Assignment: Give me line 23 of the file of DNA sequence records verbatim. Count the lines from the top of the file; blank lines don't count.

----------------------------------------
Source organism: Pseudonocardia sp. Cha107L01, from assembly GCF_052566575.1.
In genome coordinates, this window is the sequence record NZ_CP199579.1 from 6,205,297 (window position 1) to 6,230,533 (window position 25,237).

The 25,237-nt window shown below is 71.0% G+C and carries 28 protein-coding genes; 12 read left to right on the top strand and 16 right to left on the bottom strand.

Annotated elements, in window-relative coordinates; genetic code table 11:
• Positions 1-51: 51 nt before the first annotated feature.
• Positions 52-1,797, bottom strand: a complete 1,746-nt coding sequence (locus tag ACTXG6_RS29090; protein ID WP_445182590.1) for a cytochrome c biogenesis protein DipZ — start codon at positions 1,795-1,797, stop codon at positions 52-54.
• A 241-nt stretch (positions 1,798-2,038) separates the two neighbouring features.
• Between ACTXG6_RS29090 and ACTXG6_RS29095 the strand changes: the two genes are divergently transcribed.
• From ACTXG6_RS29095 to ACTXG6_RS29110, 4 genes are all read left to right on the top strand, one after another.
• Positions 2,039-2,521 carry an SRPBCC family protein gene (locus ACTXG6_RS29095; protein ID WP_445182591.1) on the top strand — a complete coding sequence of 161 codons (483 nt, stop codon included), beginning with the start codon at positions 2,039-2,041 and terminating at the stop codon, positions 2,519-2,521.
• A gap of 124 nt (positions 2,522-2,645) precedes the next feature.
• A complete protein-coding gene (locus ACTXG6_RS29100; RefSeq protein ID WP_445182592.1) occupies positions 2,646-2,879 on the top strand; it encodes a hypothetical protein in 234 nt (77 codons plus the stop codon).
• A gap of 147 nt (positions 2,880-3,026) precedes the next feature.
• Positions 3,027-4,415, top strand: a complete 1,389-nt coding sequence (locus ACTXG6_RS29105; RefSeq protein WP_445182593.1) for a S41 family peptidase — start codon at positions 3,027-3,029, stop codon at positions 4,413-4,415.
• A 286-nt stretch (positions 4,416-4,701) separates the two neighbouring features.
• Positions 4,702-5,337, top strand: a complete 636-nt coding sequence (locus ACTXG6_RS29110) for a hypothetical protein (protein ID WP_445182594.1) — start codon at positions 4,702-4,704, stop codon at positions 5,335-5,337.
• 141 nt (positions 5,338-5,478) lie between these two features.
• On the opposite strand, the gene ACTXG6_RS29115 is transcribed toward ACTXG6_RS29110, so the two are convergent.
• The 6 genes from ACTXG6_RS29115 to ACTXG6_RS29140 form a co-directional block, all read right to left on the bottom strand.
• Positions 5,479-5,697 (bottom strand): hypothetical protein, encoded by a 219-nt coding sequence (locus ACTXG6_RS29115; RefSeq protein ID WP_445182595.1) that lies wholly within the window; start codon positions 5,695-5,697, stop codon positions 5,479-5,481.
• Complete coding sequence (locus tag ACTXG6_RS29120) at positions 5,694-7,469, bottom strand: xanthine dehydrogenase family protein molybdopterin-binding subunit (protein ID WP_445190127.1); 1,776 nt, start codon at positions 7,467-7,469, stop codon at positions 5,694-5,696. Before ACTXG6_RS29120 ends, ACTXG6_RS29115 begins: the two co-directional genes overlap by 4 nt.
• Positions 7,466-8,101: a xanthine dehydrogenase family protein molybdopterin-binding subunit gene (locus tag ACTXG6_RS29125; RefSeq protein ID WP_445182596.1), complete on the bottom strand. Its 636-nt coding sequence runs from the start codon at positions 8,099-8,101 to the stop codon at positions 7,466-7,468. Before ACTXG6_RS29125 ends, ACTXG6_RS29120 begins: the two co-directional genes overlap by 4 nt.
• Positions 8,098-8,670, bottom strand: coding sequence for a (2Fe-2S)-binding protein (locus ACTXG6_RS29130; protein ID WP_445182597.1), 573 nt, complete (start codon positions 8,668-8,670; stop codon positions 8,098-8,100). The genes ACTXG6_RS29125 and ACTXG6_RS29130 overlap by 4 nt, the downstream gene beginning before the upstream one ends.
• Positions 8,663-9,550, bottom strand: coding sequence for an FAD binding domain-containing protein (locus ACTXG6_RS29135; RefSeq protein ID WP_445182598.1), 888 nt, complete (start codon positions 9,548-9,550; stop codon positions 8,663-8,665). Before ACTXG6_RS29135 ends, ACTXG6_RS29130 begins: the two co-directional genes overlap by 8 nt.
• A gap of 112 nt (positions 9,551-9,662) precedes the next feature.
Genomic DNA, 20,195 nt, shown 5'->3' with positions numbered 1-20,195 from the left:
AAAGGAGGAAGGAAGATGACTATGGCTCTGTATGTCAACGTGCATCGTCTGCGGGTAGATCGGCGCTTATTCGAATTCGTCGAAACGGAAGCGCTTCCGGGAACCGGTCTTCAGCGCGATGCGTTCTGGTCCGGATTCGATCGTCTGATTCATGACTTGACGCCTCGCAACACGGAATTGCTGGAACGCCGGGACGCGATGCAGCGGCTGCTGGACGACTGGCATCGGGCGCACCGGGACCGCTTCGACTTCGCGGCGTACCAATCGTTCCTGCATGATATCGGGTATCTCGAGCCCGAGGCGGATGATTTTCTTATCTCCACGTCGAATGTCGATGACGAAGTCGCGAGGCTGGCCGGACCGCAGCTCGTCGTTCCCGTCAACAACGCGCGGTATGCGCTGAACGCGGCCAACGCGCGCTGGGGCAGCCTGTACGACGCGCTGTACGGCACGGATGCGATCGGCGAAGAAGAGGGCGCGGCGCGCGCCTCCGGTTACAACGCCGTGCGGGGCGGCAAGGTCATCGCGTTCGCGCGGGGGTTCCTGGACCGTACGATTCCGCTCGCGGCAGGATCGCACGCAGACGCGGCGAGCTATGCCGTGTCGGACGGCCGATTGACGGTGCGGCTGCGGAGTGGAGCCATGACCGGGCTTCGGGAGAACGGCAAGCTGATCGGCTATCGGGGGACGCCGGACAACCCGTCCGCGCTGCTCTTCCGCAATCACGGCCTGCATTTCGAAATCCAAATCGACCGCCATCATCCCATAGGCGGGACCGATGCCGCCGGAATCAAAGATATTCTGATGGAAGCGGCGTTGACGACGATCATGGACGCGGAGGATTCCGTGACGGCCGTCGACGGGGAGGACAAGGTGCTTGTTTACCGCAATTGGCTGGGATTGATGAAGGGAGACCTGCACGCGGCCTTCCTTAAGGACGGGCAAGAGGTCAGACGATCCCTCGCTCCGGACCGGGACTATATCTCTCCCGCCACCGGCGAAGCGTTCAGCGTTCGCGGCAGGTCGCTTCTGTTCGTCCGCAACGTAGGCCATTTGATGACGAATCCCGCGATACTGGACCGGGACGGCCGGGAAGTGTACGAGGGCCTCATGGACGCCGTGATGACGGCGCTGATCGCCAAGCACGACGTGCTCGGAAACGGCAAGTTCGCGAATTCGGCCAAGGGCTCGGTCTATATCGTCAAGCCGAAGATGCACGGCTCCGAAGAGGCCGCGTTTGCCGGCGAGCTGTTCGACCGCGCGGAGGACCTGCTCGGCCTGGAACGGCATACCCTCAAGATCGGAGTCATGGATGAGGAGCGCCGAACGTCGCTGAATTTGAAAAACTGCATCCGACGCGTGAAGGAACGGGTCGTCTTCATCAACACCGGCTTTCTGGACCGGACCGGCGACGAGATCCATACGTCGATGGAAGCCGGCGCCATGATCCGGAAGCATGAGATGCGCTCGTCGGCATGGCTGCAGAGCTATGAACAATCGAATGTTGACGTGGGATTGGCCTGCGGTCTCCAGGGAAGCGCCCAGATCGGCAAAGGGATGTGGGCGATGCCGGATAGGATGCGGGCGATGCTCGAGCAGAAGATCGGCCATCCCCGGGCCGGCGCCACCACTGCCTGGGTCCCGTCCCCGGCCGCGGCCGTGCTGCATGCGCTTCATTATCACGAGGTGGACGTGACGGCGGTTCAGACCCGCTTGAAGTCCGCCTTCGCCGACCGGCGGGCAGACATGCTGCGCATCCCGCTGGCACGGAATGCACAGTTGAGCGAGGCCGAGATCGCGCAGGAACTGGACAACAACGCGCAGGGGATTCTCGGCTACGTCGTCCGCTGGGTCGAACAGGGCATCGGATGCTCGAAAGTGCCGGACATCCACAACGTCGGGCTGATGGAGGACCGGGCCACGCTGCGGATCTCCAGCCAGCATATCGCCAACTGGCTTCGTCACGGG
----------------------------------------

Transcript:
• Positions 8,098-8,670, bottom strand: coding sequence for a (2Fe-2S)-binding protein (locus ACTXG6_RS29130; protein ID WP_445182597.1), 573 nt, complete (start codon positions 8,668-8,670; stop codon positions 8,098-8,100). The genes ACTXG6_RS29125 and ACTXG6_RS29130 overlap by 4 nt, the downstream gene beginning before the upstream one ends.